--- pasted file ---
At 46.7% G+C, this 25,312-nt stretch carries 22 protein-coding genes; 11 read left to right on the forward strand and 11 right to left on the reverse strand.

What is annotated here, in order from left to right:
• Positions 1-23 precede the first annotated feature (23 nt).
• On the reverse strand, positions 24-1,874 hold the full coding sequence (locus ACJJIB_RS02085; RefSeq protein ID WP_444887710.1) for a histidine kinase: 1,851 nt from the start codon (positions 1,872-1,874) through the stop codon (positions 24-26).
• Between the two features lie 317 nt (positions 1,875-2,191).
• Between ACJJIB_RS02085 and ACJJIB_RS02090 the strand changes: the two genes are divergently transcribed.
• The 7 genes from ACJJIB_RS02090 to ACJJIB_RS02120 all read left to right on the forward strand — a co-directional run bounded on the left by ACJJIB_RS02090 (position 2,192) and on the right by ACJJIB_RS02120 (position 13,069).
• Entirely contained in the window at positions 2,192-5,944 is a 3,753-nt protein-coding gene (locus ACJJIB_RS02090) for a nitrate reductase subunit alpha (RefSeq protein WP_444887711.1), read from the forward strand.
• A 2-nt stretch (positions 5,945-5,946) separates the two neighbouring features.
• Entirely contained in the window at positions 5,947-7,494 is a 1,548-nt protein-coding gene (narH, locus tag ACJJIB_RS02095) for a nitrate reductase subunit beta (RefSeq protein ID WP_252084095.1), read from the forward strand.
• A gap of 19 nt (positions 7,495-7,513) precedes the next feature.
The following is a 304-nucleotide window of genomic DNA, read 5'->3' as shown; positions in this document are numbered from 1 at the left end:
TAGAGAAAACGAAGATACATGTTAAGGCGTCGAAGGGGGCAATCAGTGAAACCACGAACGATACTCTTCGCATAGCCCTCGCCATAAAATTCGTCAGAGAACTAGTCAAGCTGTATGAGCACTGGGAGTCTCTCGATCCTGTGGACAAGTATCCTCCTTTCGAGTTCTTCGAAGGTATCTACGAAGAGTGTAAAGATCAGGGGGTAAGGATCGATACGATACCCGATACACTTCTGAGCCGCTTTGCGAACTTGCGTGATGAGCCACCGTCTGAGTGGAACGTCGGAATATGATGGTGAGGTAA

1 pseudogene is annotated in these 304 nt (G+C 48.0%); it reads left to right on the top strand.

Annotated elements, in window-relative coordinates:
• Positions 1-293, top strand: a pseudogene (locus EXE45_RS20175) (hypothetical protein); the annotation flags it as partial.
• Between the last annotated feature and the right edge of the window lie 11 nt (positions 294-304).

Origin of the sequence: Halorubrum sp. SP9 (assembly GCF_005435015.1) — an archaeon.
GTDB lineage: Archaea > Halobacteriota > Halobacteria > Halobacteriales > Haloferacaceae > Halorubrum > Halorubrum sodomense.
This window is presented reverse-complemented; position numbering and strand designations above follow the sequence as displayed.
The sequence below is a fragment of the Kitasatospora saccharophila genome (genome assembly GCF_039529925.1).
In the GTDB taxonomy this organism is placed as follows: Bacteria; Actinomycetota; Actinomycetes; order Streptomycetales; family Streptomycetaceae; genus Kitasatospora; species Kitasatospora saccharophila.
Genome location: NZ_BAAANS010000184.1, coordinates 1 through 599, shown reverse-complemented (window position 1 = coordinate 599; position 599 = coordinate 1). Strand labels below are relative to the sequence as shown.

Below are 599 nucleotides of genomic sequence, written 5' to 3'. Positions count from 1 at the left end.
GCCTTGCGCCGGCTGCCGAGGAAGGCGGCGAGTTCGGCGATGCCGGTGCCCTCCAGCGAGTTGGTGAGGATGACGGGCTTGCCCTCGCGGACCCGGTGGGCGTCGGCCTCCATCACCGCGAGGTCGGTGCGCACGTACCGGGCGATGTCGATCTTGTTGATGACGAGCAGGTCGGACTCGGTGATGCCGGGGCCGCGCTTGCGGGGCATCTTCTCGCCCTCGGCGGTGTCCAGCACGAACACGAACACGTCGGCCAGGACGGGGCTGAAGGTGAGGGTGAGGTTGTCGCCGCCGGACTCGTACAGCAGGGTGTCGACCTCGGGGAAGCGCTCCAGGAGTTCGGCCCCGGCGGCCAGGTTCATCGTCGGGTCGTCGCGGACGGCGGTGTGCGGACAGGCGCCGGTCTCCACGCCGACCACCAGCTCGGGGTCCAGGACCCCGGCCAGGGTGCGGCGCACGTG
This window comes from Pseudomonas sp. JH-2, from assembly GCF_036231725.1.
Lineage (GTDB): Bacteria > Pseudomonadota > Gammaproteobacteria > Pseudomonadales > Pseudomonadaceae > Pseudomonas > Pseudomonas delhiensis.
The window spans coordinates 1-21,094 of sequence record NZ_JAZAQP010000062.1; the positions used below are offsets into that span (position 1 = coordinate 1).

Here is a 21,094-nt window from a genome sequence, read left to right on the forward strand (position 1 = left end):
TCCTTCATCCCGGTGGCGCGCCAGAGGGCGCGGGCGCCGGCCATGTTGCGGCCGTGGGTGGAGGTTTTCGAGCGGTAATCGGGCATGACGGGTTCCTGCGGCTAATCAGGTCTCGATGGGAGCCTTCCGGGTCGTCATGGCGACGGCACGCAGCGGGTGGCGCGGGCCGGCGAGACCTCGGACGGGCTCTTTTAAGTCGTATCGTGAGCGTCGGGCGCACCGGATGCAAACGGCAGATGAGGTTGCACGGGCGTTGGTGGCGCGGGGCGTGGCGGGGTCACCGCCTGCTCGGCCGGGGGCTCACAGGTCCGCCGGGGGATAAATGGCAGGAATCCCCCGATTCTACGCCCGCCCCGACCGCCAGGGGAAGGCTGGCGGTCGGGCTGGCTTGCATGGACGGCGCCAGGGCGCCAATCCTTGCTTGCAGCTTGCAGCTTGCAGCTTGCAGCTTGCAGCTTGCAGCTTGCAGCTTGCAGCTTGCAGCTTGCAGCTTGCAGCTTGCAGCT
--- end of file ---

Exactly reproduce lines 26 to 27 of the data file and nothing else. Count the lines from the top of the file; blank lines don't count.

This window comes from Pseudomonas sp. JH-2, from assembly GCF_036231725.1.
Lineage (GTDB): Bacteria > Pseudomonadota > Gammaproteobacteria > Pseudomonadales > Pseudomonadaceae > Pseudomonas > Pseudomonas delhiensis.